M.A. in Public Relations
Public Relations & Advertising
College of Communication & Creative Arts
Business communication; Gas companies
Public Relations and Advertising
This study's purpose was to investigate whether investor relations professionals from natural gas local distribution companies effectively communicate with their industry's analysts.
Two surveys were designed to compare and contrast the opinions of analysts and LDC IR pros. Surveys were mailed to 15 leading gas industry analysts and 10 LDC IR pros. Ten analysts and 10 LDC IR pros responded. The major findings include:
Sixty percent of the analysts felt communications with IR pros were only somewhat successful while 70 percent of the LDC IR pros ranked the communication as highly successful.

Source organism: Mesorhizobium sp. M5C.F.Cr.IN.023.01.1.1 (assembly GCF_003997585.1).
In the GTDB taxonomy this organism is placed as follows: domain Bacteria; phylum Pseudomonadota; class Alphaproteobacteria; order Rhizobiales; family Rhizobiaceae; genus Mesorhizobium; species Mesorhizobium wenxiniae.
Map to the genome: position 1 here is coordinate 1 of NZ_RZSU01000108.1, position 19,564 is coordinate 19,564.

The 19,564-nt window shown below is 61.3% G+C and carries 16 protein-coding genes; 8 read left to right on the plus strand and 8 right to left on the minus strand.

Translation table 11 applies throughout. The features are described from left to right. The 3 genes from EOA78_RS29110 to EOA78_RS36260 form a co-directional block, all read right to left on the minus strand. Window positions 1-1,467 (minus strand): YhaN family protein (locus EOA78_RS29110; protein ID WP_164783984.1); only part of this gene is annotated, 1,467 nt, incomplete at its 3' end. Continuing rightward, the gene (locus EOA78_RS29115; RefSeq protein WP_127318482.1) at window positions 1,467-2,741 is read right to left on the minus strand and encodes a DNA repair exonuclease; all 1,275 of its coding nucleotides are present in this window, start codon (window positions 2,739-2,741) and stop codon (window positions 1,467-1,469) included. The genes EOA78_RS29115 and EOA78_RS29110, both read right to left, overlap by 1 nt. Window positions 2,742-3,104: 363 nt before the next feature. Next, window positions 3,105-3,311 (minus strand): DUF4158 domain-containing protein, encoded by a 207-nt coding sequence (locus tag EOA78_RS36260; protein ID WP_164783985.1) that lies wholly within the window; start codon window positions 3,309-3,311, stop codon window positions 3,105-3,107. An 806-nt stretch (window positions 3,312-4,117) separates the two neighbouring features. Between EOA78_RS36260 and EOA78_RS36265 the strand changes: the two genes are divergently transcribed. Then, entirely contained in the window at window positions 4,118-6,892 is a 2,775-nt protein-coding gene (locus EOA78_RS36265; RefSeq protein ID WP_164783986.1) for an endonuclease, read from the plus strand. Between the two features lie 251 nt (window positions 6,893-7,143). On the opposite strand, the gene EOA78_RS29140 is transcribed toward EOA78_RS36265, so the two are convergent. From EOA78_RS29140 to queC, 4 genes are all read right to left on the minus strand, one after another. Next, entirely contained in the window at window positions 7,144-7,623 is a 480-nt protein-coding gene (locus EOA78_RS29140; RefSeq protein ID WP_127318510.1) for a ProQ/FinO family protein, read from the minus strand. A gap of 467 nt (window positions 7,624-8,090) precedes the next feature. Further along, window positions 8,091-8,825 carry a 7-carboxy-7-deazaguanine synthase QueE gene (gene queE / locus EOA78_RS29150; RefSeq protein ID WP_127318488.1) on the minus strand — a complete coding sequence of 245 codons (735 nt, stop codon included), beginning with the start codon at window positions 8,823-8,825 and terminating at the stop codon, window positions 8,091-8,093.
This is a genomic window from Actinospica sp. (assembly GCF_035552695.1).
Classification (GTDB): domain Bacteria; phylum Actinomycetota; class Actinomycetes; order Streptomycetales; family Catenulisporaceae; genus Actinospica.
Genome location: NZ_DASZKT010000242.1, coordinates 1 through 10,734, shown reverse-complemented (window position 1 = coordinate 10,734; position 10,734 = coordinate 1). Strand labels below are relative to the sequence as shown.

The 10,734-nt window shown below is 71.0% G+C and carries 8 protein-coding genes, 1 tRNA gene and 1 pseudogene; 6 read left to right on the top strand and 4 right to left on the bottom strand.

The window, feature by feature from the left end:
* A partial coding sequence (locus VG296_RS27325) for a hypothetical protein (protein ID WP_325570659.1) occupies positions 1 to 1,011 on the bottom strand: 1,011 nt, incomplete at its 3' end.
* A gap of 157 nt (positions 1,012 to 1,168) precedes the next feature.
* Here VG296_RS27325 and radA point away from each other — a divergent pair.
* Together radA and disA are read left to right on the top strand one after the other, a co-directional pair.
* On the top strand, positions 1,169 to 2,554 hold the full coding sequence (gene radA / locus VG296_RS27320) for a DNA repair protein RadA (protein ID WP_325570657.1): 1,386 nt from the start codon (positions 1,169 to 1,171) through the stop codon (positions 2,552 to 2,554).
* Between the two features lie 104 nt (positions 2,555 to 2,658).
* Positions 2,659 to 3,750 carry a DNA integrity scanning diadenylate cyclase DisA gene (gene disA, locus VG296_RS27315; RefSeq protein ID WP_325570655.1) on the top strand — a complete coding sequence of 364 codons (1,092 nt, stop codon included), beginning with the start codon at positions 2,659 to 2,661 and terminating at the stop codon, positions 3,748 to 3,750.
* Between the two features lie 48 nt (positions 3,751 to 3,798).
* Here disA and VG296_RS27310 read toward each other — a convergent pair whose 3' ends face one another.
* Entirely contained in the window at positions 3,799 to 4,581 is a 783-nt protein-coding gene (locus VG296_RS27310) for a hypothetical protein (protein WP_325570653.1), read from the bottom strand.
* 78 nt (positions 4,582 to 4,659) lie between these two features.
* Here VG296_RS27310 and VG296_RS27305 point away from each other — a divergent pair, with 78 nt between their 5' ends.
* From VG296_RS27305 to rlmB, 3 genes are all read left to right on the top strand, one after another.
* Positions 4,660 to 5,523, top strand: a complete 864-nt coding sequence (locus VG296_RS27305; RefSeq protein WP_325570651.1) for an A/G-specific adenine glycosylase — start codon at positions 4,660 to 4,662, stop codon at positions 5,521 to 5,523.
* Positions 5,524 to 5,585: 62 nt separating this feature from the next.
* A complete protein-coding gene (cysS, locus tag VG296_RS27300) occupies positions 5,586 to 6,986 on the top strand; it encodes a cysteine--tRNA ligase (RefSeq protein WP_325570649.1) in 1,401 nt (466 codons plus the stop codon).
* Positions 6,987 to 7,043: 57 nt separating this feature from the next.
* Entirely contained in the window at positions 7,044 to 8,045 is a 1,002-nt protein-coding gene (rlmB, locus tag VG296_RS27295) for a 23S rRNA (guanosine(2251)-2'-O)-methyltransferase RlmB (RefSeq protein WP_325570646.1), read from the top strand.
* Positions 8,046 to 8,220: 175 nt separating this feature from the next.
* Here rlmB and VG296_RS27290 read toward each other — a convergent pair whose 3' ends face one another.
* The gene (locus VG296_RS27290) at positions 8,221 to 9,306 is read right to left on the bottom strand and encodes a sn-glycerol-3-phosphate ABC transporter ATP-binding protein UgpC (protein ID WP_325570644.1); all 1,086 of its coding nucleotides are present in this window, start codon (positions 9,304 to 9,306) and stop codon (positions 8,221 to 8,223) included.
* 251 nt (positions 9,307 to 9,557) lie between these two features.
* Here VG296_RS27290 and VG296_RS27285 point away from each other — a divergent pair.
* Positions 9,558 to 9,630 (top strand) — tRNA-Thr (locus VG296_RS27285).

Fifty percent of the analysts ranked one-on-one meetings with top management as the most effective means for communications, However, only 30 percent of the IR pros ranked one-on-one meetings as most-effective.
Combined, 60 percent of the analysts felt that LDC IR pros need a better understanding of their information needs and time constraints. Fifty percent of the analysts indicated that LDC IR pros need to improve their methods.
Fifty percent of the IR people reported that their chief financial communicator is not trained or coached to communicate effectively. Combined, 80 percent of the IR pros indicated that Corporate Communications does not play a major role in their programs,
Ryerson, Randolph P., "Analyst communication for natural gas utilities" (1997). Theses and Dissertations. 2116.